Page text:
LITTLE ITALY — The Chapel of San Lorenzo Ruiz, a now-defunct Catholic church that for years served the Filipino community, is slated to be sold to a real estate developer for more than $7 million, according to court documents.
Church leaders have inked an agreement to sell the chapel at 378 Broome St. to Urban Standard Development for $7.351 million, pending a final court order that is required under state Religious Corporations Law, records show.
The board of trustees of the Church of the Most Holy Crucifix, which owns the property, filed a petition in state Supreme Court on July 7 requesting the court order, which would finalize the deal.
The sale will close by July 25 if the court grants the church's request, records show, but the deal may fall through if the court order is not received by the closing date.
The church was first built in 1925 as the Church of the Most Holy Crucifix and for decades served the neighborhood's Italian population. It was dedicated to the Filipino community in 2005 and was renamed for San Lorenzo Ruiz, the first Filipino saint, according to a report in FilAm Magazine.
The church had been in trouble for some time, according to reports. The assistant pastor told the New York Times in 2006 it considered itself "lucky" if as many as five worshippers showed up for services.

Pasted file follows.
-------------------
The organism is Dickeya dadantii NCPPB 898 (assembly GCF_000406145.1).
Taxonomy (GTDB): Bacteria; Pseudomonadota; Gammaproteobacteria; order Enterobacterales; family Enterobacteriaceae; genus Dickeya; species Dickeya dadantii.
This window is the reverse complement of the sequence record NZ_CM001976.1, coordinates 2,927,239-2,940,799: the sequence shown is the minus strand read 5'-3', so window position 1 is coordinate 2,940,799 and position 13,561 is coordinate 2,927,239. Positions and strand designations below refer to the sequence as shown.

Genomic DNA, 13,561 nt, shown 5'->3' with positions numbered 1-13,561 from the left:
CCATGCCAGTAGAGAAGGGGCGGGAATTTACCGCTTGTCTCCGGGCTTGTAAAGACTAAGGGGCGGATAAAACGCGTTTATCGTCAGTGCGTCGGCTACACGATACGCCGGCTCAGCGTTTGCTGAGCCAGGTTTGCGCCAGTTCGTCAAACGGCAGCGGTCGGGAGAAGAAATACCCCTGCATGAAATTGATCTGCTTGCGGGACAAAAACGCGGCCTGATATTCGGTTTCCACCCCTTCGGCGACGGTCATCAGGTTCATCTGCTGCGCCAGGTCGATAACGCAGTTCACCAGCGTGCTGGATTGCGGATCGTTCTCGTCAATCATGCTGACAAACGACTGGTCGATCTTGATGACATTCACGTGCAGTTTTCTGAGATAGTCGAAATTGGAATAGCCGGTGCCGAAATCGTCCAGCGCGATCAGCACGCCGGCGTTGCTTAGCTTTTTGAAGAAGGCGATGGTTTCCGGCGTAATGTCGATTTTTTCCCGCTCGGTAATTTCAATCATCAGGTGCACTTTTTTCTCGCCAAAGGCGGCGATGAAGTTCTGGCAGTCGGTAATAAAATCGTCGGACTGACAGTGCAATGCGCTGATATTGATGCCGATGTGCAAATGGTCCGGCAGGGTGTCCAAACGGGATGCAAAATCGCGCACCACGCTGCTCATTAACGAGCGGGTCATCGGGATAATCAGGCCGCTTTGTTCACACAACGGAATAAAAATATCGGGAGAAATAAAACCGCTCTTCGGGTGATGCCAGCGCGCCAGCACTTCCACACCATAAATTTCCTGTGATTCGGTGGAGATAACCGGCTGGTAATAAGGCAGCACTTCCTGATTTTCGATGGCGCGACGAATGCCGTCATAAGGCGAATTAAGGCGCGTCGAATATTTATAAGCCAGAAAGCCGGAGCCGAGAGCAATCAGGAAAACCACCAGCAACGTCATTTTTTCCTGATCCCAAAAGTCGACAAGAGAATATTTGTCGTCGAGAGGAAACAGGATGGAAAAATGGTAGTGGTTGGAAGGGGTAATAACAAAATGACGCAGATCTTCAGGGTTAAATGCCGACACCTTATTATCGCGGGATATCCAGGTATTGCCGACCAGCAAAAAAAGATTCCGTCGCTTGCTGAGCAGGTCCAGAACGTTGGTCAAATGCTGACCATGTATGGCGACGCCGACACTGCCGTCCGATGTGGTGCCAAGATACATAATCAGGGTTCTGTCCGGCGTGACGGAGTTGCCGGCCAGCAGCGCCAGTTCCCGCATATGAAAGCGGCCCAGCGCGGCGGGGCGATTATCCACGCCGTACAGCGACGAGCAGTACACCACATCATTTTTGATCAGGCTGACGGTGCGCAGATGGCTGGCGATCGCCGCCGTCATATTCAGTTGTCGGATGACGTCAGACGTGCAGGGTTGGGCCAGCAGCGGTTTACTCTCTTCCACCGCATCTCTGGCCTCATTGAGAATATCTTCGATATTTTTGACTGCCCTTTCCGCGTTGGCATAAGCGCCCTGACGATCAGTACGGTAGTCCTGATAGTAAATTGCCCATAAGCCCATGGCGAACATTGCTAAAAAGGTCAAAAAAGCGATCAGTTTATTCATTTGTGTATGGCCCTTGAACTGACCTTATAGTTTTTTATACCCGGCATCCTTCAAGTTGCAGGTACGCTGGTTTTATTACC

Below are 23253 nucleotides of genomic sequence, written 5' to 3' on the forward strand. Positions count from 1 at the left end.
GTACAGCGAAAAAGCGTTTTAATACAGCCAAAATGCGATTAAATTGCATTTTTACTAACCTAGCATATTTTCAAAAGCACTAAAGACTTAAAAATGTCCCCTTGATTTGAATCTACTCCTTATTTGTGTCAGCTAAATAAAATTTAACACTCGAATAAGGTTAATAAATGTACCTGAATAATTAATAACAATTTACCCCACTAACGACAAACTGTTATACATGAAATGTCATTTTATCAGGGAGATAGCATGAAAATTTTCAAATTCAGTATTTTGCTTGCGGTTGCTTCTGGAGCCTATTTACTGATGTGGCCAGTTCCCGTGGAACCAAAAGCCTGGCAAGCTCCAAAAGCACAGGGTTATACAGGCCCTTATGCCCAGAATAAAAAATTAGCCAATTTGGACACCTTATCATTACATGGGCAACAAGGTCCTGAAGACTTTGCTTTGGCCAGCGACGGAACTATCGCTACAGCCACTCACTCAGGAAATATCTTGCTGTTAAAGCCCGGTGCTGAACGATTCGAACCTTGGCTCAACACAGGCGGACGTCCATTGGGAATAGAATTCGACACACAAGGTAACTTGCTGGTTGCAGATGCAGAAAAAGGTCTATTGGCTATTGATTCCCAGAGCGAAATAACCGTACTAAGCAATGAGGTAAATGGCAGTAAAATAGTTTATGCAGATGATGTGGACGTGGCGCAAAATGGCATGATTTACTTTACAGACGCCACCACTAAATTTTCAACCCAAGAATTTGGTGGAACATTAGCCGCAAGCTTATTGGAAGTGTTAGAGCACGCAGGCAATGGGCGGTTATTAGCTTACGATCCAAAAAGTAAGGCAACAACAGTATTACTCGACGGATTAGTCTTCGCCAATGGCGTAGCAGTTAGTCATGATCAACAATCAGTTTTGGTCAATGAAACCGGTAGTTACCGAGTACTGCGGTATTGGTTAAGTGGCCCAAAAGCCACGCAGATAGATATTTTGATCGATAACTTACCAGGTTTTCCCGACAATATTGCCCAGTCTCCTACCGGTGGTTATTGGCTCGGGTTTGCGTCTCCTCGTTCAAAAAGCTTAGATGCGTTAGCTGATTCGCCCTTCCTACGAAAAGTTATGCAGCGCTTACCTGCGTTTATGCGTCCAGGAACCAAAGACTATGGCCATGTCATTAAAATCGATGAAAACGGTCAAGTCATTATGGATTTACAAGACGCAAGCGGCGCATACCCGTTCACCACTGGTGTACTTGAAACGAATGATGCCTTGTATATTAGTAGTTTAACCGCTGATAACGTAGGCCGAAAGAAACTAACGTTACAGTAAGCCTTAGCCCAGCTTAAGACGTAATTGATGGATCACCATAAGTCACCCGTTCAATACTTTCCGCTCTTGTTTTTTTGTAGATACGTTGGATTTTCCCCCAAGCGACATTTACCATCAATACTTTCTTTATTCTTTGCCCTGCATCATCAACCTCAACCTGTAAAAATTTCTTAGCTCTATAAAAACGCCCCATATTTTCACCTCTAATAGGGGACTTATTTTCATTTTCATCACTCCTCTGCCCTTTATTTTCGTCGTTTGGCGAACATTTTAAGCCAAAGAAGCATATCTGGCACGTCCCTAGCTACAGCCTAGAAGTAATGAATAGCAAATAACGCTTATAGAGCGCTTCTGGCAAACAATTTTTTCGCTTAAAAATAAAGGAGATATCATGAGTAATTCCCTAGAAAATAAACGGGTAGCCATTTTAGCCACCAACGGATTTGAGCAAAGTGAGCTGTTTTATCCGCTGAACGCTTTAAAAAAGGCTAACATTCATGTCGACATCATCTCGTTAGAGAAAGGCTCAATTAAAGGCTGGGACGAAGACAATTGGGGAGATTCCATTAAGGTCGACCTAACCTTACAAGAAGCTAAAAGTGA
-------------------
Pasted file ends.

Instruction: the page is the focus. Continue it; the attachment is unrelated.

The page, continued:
That number seemed to have swelled by 2014, when FilAm Magazine noted a modest congregation of 20 to 30 flocked to the chapel on most weekdays while closer to 50 would turn up for Sunday mass.
Church Reverend Dr. Joseph G. Marabe told the magazine the small turnout was likely due to the neighborhood's sparse Filipino population, while an anonymous church member pointed at parking difficulties in the area and disagreements among church leaders.
A spokesman for the Archdiocese of New York said the chapel had sat unused for some time, but could not specify when it had been closed.
"It’s a church building that is no longer being used — it is no longer needed," spokesman Joseph Zwilling said.
The most recent post on the chapel's website is from December 2014. Marabe did not immediately return requests for comment.
Urban Standard Development did not return requests for comment on plans for the site.